(888-282-1591) benefits@mdgbenefits.com

Best Practices for Employee Appreciation

As HR leaders work hard to retain talent during a historic labor shortage, they are trying to show employee appreciation. At the HR Exchange Network Employee Engagement and Experience online event, Mary Shelley, Chief People Officer at Tango Card, shared best practices for rewarding employees to inform them of their value to the organization.

In the session, 5 Questions to Ask When Building an Employee Appreciation Strategy to Last, Shelley admitted there are challenges to creating a rewards program. In fact, a poll revealed that 31% of audience participants feel their inadequate budget is an obstacle. Nearly 30% said no organizational enagement was prohibitive when trying to launch a rewards program. Other problems included being time intensive (12.1%), too complicated (13.8%), or something else (13.8%).

Discover how to launch an employee appreciation program:

Start Small

Shelley suggests HR leaders come up with one thing they can do right now to move the needle. For instance, they could talk to employees to determine what kinds of rewards would motivate individuals on the team. The reward should be meaningful or else it won’t produce that sense of incentive.

“Learn about what each person finds motivating,” says Shelley.

Balance Informal and Formal Recognition

Sometimes people mistakenly believe that they have to invest a lot of money or time into offering a reward. But there are simpler ways to recognize colleagues for their hard work and dedication. For instance, some companies leave thank you cards out in the office, so peers can write them and deliver them to each other’s desk. It’s a small cost in time and money, and it can reap great rewards as Shelley, who has done this, attests.

Diversify Rewards

Offer different kinds of rewards to appeal to a larger group of people. To keep people engaged in the process, there should be different prizes to try and attain. As companies diversify rewards options, however, they should also be transparent.

“Employees and managers should know how to give and receive rewards,” says Shelley.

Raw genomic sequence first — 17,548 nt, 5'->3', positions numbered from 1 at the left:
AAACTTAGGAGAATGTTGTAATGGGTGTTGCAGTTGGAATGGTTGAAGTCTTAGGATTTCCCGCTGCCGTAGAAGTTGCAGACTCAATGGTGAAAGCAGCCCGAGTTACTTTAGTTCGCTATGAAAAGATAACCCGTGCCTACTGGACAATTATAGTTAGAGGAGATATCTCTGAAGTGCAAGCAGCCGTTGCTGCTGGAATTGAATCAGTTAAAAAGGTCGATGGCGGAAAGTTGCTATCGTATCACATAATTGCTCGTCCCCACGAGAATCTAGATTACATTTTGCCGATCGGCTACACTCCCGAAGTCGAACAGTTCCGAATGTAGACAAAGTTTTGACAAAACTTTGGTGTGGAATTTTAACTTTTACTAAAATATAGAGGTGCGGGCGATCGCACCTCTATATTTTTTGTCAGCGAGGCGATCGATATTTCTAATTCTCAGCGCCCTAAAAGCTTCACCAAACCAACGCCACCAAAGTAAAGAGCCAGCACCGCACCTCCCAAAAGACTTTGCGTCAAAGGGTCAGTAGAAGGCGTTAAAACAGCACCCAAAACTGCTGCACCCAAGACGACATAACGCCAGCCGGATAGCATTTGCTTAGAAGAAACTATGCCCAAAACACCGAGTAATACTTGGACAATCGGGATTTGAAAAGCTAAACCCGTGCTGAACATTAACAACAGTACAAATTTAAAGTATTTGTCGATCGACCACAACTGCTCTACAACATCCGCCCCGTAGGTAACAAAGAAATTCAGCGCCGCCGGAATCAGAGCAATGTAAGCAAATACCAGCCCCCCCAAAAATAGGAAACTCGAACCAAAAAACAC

In other words, they should know exactly what is expected of them if they want to win rewards XYZ. Employees should also know how they could offer recognition to a colleague who has impressed them with their work.

Build in Anticipation

“Anticipation is everything,” says Shelley. In fact, some employees say the anticipation can be greater than the reward itself, she adds. Talk about what it will be like if a team or individual achieves the requirements to win the reward. Discuss the experiences of those who have won before to help others dream about it.


Automation is a great way to integrate rewards programs in hybrid and remote workplaces. For example, some companies have a “givekudos” Slack channel, where teammates can give shout outs to those who have done well or helped them, and they automatically get a $10 gift card.

Avoid Pitfalls

HR leaders can easily fall into common traps when doling out rewards. A big mistake is to just hand out rewards as a means of “checking the box,” warns Shelley. After all, people realize when something is given to them ingenuously.

Another error is making the program overcomplicated. Shelley shared the story of a colleague who created a rewards program with different levels and lots of qualifications. It was too cumbersome, and no one understood how to give or receive rewards. So, they had to pare it down and simplify.

Being one-dimensional without giving thought to all the possibilities is a pitfall that HR leaders can avoid by thinking outside the box. Overcompensating to make up for low appreciation scores is another way to defeat the purpose of a rewards program. Employees should feel special and appreciated.

Finally, employers should assess whether they are rewarding the correct behaviors. Shelley shares the story of a previous employer, who handed out awards to hard workers who had been burning the midnight oil. But the company included a value about maintaining work-life balance. It didn’t match with their mission, and it sent the wrong message.

By Francesca Di Meglio

Originally posted on HR Exchange Network

Social bookmarks:

Comments are closed.